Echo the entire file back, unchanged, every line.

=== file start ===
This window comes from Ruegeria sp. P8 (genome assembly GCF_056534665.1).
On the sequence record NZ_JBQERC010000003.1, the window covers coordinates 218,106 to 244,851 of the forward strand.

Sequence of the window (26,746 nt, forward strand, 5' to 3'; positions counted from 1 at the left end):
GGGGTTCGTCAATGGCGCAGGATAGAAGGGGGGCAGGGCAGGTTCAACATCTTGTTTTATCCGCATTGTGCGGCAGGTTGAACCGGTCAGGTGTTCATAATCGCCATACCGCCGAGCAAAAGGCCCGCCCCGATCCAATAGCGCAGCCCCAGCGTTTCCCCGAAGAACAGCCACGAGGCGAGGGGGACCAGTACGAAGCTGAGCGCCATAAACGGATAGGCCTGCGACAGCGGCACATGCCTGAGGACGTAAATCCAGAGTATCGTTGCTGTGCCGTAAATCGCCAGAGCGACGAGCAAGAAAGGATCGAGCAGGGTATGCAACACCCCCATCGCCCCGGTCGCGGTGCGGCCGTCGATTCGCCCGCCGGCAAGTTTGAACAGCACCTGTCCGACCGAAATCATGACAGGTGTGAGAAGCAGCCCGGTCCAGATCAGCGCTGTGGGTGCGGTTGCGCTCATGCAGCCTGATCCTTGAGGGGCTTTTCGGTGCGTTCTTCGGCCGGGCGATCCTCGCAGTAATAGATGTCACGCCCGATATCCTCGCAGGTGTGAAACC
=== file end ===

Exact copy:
This window comes from Ruegeria sp. P8 (genome assembly GCF_056534665.1).
On the sequence record NZ_JBQERC010000003.1, the window covers coordinates 218,106 to 244,851 of the forward strand.

Sequence of the window (26,746 nt, forward strand, 5' to 3'; positions counted from 1 at the left end):
GGGGTTCGTCAATGGCGCAGGATAGAAGGGGGGCAGGGCAGGTTCAACATCTTGTTTTATCCGCATTGTGCGGCAGGTTGAACCGGTCAGGTGTTCATAATCGCCATACCGCCGAGCAAAAGGCCCGCCCCGATCCAATAGCGCAGCCCCAGCGTTTCCCCGAAGAACAGCCACGAGGCGAGGGGGACCAGTACGAAGCTGAGCGCCATAAACGGATAGGCCTGCGACAGCGGCACATGCCTGAGGACGTAAATCCAGAGTATCGTTGCTGTGCCGTAAATCGCCAGAGCGACGAGCAAGAAAGGATCGAGCAGGGTATGCAACACCCCCATCGCCCCGGTCGCGGTGCGGCCGTCGATTCGCCCGCCGGCAAGTTTGAACAGCACCTGTCCGACCGAAATCATGACAGGTGTGAGAAGCAGCCCGGTCCAGATCAGCGCTGTGGGTGCGGTTGCGCTCATGCAGCCTGATCCTTGAGGGGCTTTTCGGTGCGTTCTTCGGCCGGGCGATCCTCGCAGTAATAGATGTCACGCCCGATATCCTCGCAGGTGTGAAACC